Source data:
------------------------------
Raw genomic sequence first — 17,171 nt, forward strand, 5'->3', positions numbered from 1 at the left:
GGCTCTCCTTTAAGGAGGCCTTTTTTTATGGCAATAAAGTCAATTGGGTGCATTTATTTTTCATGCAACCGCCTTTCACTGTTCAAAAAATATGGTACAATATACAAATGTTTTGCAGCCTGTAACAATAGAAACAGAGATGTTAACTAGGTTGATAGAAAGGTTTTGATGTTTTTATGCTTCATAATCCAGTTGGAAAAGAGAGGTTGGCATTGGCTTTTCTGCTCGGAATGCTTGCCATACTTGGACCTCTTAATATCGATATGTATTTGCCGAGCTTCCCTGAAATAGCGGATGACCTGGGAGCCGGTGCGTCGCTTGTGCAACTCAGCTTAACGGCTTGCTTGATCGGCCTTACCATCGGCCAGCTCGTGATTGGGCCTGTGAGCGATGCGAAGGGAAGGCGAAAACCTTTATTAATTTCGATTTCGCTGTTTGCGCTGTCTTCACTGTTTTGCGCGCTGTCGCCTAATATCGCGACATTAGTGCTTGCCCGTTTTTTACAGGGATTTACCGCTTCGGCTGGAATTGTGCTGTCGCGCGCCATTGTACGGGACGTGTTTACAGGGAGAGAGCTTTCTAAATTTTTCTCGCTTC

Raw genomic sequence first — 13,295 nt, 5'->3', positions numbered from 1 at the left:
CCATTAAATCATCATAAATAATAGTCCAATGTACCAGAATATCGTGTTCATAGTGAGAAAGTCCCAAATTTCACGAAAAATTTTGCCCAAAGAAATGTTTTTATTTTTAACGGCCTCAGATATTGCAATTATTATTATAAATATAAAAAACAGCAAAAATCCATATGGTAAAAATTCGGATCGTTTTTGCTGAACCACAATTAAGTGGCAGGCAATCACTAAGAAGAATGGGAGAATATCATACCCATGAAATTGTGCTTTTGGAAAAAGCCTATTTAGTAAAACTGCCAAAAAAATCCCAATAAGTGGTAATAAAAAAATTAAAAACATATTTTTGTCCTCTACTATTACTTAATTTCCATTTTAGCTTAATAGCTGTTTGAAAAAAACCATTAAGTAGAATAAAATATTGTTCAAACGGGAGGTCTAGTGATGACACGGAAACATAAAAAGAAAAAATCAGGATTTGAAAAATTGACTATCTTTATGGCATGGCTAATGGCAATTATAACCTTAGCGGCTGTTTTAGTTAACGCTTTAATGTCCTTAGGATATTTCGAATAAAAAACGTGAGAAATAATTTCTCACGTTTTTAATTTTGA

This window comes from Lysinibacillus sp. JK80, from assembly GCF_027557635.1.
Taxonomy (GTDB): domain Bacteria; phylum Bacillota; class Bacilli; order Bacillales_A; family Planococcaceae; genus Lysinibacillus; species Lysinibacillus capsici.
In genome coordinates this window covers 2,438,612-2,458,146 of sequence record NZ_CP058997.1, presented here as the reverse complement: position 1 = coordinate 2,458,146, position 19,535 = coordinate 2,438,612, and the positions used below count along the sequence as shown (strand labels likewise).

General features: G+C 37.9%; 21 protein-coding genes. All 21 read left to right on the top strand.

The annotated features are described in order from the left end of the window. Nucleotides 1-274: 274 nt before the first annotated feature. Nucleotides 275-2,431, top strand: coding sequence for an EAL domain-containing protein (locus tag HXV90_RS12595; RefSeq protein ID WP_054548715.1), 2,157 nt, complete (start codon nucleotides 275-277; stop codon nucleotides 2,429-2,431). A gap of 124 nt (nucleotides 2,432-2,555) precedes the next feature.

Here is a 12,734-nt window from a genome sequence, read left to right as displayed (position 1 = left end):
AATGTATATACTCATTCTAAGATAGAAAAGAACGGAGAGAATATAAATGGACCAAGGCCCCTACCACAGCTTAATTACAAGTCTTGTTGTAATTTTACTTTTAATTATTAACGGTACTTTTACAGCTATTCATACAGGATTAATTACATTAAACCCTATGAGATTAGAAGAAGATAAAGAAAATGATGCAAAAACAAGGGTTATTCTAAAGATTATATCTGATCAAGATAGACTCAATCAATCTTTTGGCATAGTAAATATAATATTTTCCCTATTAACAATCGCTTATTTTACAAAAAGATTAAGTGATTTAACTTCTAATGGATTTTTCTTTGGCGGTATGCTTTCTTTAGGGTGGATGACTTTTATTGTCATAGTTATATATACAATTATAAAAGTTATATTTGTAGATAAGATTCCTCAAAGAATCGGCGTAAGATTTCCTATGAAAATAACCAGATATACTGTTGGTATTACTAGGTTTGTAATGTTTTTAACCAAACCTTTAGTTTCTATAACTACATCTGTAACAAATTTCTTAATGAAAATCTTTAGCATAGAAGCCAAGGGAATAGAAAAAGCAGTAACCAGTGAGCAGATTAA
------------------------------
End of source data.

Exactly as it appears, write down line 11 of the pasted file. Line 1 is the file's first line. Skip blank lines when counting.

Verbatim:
AATGTATATACTCATTCTAAGATAGAAAAGAACGGAGAGAATATAAATGGACCAAGGCCCCTACCACAGCTTAATTACAAGTCTTGTTGTAATTTTACTTTTAATTATTAACGGTACTTTTACAGCTATTCATACAGGATTAATTACATTAAACCCTATGAGATTAGAAGAAGATAAAGAAAATGATGCAAAAACAAGGGTTATTCTAAAGATTATATCTGATCAAGATAGACTCAATCAATCTTTTGGCATAGTAAATATAATATTTTCCCTATTAACAATCGCTTATTTTACAAAAAGATTAAGTGATTTAACTTCTAATGGATTTTTCTTTGGCGGTATGCTTTCTTTAGGGTGGATGACTTTTATTGTCATAGTTATATATACAATTATAAAAGTTATATTTGTAGATAAGATTCCTCAAAGAATCGGCGTAAGATTTCCTATGAAAATAACCAGATATACTGTTGGTATTACTAGGTTTGTAATGTTTTTAACCAAACCTTTAGTTTCTATAACTACATCTGTAACAAATTTCTTAATGAAAATCTTTAGCATAGAAGCCAAGGGAATAGAAAAAGCAGTAACCAGTGAGCAGATTAA